A museum in southeastern Turkey's Mardin plans to display what it claims to be the remains of the "world's oldest lovers."
The 8,200-year-old remains of a couple, who were buried in an embrace, were found at a burial site in the city's Dargeçit district last year.
Mardin Museum Director Nihat Erdoğan said it was the "first sign of love in Mesopotamia [the ancient region that encompasses Mardin and other southeastern Turkish cities] after people in the region switched to settled life."
The remains were among 118 other human skeletons buried in a fetal position, under settlements, along with jewelry and other objects believed to be the personal possessions of the deceased. The objects are already on display at the museum.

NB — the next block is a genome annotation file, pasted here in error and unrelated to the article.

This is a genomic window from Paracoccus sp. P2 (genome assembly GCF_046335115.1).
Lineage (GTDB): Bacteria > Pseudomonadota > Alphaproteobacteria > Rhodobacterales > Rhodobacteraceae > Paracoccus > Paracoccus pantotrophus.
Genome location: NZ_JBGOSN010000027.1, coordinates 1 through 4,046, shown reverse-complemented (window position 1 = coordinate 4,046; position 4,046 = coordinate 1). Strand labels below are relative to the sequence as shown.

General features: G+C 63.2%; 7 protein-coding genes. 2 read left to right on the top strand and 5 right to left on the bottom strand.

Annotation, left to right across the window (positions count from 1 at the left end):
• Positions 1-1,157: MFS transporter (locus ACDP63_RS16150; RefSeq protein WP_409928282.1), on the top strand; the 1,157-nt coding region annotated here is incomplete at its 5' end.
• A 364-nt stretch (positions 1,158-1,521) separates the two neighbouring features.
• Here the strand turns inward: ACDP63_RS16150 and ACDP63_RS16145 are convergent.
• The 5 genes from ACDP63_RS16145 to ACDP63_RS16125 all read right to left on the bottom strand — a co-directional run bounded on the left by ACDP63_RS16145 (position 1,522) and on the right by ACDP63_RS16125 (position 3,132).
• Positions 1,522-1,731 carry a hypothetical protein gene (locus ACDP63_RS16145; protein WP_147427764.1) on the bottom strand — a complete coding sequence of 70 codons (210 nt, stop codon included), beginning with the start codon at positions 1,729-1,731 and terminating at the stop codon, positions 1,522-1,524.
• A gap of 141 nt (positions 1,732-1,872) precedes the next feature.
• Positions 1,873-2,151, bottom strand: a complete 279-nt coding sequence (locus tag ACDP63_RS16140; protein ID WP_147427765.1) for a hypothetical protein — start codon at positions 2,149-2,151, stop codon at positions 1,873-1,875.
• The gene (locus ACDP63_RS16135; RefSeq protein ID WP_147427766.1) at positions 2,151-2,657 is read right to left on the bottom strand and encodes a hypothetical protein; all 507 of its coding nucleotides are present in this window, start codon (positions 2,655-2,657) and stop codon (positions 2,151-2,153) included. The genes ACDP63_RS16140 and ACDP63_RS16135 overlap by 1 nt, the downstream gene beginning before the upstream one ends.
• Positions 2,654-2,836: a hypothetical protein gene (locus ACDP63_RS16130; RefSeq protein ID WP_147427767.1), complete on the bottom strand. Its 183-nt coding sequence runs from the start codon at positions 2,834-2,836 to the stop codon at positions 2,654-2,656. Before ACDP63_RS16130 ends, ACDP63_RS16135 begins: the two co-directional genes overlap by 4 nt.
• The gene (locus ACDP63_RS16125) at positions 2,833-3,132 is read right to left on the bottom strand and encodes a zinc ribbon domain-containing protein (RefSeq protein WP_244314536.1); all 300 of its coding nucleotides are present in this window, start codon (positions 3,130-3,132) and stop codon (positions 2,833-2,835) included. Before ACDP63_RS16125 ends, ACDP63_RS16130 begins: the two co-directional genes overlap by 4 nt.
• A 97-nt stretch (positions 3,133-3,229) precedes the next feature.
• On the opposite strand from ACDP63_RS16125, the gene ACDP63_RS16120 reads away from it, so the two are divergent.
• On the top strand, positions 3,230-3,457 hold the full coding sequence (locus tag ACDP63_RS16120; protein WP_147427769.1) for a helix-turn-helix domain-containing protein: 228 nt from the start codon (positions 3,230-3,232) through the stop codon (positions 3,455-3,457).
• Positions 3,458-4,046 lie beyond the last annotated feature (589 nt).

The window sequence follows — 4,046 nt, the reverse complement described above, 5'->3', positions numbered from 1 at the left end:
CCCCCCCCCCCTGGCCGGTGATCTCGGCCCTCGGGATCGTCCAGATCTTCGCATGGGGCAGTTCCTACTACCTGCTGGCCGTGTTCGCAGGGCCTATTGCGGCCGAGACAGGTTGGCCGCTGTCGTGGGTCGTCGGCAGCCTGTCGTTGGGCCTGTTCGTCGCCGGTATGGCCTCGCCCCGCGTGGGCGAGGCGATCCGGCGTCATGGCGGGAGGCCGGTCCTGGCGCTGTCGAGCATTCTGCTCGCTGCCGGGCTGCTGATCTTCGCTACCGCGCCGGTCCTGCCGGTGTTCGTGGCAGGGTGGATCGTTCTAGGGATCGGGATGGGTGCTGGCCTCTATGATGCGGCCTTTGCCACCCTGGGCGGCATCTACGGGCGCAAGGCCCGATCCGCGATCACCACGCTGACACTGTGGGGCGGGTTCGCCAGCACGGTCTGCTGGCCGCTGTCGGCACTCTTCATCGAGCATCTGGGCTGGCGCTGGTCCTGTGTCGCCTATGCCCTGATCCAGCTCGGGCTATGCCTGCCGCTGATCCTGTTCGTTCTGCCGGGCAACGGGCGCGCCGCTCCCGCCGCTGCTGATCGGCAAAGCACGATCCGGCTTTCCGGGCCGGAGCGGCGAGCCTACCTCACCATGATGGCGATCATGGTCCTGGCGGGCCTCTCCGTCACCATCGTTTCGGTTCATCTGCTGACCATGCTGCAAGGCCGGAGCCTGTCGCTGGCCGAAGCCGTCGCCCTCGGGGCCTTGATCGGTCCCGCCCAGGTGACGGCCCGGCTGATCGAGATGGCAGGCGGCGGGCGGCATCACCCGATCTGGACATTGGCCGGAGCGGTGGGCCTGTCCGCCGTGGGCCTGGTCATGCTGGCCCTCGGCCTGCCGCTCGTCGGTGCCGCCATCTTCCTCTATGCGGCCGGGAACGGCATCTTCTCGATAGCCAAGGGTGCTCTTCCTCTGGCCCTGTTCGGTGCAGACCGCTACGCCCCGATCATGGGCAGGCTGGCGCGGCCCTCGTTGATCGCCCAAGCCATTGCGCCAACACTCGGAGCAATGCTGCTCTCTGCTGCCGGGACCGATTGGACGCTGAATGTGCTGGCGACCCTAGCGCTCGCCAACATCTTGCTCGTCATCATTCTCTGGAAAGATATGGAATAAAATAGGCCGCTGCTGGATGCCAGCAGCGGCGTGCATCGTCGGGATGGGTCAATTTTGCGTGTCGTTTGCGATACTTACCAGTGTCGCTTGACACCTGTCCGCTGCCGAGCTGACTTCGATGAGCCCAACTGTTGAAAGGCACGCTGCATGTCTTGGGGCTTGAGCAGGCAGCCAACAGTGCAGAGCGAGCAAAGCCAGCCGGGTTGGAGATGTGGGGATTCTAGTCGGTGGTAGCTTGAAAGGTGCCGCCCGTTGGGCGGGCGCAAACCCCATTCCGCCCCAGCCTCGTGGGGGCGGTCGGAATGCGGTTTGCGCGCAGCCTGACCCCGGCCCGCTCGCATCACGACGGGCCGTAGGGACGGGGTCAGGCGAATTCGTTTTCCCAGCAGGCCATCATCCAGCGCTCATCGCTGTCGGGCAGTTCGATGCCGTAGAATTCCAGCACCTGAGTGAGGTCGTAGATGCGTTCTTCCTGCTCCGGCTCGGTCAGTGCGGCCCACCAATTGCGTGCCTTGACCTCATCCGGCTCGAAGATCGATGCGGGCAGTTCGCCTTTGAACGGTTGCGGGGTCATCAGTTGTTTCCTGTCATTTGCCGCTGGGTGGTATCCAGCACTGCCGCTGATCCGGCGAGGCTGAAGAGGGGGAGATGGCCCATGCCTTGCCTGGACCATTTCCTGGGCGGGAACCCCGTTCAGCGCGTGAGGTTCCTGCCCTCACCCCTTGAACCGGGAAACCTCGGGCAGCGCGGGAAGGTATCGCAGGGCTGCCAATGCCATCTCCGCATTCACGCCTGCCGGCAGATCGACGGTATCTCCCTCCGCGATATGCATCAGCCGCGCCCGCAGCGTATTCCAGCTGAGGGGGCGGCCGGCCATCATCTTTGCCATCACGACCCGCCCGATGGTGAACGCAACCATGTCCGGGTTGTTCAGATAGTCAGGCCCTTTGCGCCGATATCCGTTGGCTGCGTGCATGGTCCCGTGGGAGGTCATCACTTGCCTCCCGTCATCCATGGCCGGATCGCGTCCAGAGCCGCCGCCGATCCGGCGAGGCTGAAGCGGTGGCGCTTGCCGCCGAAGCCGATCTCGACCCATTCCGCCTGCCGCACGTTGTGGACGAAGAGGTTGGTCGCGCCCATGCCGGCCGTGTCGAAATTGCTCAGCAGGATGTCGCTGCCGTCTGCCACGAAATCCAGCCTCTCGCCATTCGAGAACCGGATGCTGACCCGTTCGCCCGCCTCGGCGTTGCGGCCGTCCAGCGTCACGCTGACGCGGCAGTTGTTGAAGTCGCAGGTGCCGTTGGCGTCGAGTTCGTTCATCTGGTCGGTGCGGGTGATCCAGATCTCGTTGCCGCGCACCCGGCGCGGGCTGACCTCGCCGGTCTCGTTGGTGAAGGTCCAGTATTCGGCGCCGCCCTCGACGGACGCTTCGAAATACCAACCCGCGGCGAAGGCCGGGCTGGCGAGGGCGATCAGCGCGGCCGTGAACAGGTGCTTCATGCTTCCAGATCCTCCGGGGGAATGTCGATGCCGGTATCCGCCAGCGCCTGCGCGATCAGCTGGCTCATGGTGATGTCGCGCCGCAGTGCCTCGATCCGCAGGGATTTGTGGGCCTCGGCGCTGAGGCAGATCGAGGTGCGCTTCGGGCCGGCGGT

Officials say the remains of the couple is about 2,000 years older than the "Lovers of Valdaro," a pair of human skeletons discovered in Italy in 2007, in a similar position of embrace.
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